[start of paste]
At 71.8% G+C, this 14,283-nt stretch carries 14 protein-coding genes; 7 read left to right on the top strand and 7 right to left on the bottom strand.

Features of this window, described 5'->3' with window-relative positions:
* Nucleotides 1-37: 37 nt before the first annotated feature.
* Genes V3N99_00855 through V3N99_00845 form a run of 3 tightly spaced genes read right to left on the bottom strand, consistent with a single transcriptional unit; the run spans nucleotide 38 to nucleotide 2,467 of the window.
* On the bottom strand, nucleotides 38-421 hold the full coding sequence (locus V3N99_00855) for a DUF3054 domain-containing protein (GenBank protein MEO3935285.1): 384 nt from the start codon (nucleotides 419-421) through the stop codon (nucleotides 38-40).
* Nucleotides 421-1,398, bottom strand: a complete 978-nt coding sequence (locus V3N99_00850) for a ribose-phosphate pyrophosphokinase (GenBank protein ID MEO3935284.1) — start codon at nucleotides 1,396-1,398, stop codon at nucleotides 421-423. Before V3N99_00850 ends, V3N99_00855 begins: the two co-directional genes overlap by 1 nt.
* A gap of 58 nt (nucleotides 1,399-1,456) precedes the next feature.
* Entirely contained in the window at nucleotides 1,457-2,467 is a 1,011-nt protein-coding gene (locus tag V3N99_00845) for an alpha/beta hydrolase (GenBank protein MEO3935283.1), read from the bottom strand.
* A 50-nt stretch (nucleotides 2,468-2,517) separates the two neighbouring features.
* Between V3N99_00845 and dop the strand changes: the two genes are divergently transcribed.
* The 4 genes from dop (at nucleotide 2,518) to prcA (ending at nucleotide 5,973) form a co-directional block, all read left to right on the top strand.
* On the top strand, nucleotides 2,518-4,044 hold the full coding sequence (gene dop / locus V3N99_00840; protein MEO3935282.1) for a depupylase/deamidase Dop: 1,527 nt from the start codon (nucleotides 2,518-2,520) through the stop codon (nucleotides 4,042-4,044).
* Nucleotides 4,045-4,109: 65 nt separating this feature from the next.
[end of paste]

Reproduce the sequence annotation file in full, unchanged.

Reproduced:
At 71.8% G+C, this 14,283-nt stretch carries 14 protein-coding genes; 7 read left to right on the top strand and 7 right to left on the bottom strand.

Features of this window, described 5'->3' with window-relative positions:
* Nucleotides 1-37: 37 nt before the first annotated feature.
* Genes V3N99_00855 through V3N99_00845 form a run of 3 tightly spaced genes read right to left on the bottom strand, consistent with a single transcriptional unit; the run spans nucleotide 38 to nucleotide 2,467 of the window.
* On the bottom strand, nucleotides 38-421 hold the full coding sequence (locus V3N99_00855) for a DUF3054 domain-containing protein (GenBank protein MEO3935285.1): 384 nt from the start codon (nucleotides 419-421) through the stop codon (nucleotides 38-40).
* Nucleotides 421-1,398, bottom strand: a complete 978-nt coding sequence (locus V3N99_00850) for a ribose-phosphate pyrophosphokinase (GenBank protein ID MEO3935284.1) — start codon at nucleotides 1,396-1,398, stop codon at nucleotides 421-423. Before V3N99_00850 ends, V3N99_00855 begins: the two co-directional genes overlap by 1 nt.
* A gap of 58 nt (nucleotides 1,399-1,456) precedes the next feature.
* Entirely contained in the window at nucleotides 1,457-2,467 is a 1,011-nt protein-coding gene (locus tag V3N99_00845) for an alpha/beta hydrolase (GenBank protein MEO3935283.1), read from the bottom strand.
* A 50-nt stretch (nucleotides 2,468-2,517) separates the two neighbouring features.
* Between V3N99_00845 and dop the strand changes: the two genes are divergently transcribed.
* The 4 genes from dop (at nucleotide 2,518) to prcA (ending at nucleotide 5,973) form a co-directional block, all read left to right on the top strand.
* On the top strand, nucleotides 2,518-4,044 hold the full coding sequence (gene dop / locus V3N99_00840; protein MEO3935282.1) for a depupylase/deamidase Dop: 1,527 nt from the start codon (nucleotides 2,518-2,520) through the stop codon (nucleotides 4,042-4,044).
* Nucleotides 4,045-4,109: 65 nt separating this feature from the next.